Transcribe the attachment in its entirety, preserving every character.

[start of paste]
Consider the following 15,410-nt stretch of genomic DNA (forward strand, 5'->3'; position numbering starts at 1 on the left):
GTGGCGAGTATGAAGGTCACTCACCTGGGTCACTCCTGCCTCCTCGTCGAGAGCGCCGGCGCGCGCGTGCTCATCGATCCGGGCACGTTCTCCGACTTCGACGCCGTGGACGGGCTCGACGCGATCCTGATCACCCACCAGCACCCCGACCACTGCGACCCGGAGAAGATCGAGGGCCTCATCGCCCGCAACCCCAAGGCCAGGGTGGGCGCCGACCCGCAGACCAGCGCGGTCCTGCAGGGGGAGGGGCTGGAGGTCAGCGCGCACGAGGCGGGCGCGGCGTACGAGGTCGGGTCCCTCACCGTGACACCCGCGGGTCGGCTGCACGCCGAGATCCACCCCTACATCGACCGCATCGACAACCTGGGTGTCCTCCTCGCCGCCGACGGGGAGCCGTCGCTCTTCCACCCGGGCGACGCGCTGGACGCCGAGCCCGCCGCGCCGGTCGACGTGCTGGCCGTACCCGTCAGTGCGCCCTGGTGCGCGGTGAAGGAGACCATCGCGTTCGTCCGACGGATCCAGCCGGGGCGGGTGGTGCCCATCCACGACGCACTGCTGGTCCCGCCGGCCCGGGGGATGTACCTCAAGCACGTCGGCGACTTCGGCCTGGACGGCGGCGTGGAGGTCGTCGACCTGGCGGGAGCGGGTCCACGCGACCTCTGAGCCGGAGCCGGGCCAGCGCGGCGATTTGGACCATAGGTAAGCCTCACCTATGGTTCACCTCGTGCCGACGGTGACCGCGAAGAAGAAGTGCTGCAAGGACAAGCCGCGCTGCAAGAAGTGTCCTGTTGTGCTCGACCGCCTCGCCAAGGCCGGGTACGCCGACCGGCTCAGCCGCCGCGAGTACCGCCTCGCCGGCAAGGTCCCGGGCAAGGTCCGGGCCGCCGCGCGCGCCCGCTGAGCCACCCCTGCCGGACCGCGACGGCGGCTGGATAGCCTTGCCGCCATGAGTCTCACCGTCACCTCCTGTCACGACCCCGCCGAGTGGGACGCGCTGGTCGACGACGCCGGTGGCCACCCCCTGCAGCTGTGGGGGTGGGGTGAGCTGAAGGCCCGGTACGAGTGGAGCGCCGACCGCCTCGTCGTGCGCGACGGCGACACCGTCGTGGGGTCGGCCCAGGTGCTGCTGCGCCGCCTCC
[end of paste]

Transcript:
Consider the following 15,410-nt stretch of genomic DNA (forward strand, 5'->3'; position numbering starts at 1 on the left):
GTGGCGAGTATGAAGGTCACTCACCTGGGTCACTCCTGCCTCCTCGTCGAGAGCGCCGGCGCGCGCGTGCTCATCGATCCGGGCACGTTCTCCGACTTCGACGCCGTGGACGGGCTCGACGCGATCCTGATCACCCACCAGCACCCCGACCACTGCGACCCGGAGAAGATCGAGGGCCTCATCGCCCGCAACCCCAAGGCCAGGGTGGGCGCCGACCCGCAGACCAGCGCGGTCCTGCAGGGGGAGGGGCTGGAGGTCAGCGCGCACGAGGCGGGCGCGGCGTACGAGGTCGGGTCCCTCACCGTGACACCCGCGGGTCGGCTGCACGCCGAGATCCACCCCTACATCGACCGCATCGACAACCTGGGTGTCCTCCTCGCCGCCGACGGGGAGCCGTCGCTCTTCCACCCGGGCGACGCGCTGGACGCCGAGCCCGCCGCGCCGGTCGACGTGCTGGCCGTACCCGTCAGTGCGCCCTGGTGCGCGGTGAAGGAGACCATCGCGTTCGTCCGACGGATCCAGCCGGGGCGGGTGGTGCCCATCCACGACGCACTGCTGGTCCCGCCGGCCCGGGGGATGTACCTCAAGCACGTCGGCGACTTCGGCCTGGACGGCGGCGTGGAGGTCGTCGACCTGGCGGGAGCGGGTCCACGCGACCTCTGAGCCGGAGCCGGGCCAGCGCGGCGATTTGGACCATAGGTAAGCCTCACCTATGGTTCACCTCGTGCCGACGGTGACCGCGAAGAAGAAGTGCTGCAAGGACAAGCCGCGCTGCAAGAAGTGTCCTGTTGTGCTCGACCGCCTCGCCAAGGCCGGGTACGCCGACCGGCTCAGCCGCCGCGAGTACCGCCTCGCCGGCAAGGTCCCGGGCAAGGTCCGGGCCGCCGCGCGCGCCCGCTGAGCCACCCCTGCCGGACCGCGACGGCGGCTGGATAGCCTTGCCGCCATGAGTCTCACCGTCACCTCCTGTCACGACCCCGCCGAGTGGGACGCGCTGGTCGACGACGCCGGTGGCCACCCCCTGCAGCTGTGGGGGTGGGGTGAGCTGAAGGCCCGGTACGAGTGGAGCGCCGACCGCCTCGTCGTGCGCGACGGCGACACCGTCGTGGGGTCGGCCCAGGTGCTGCTGCGCCGCCTCC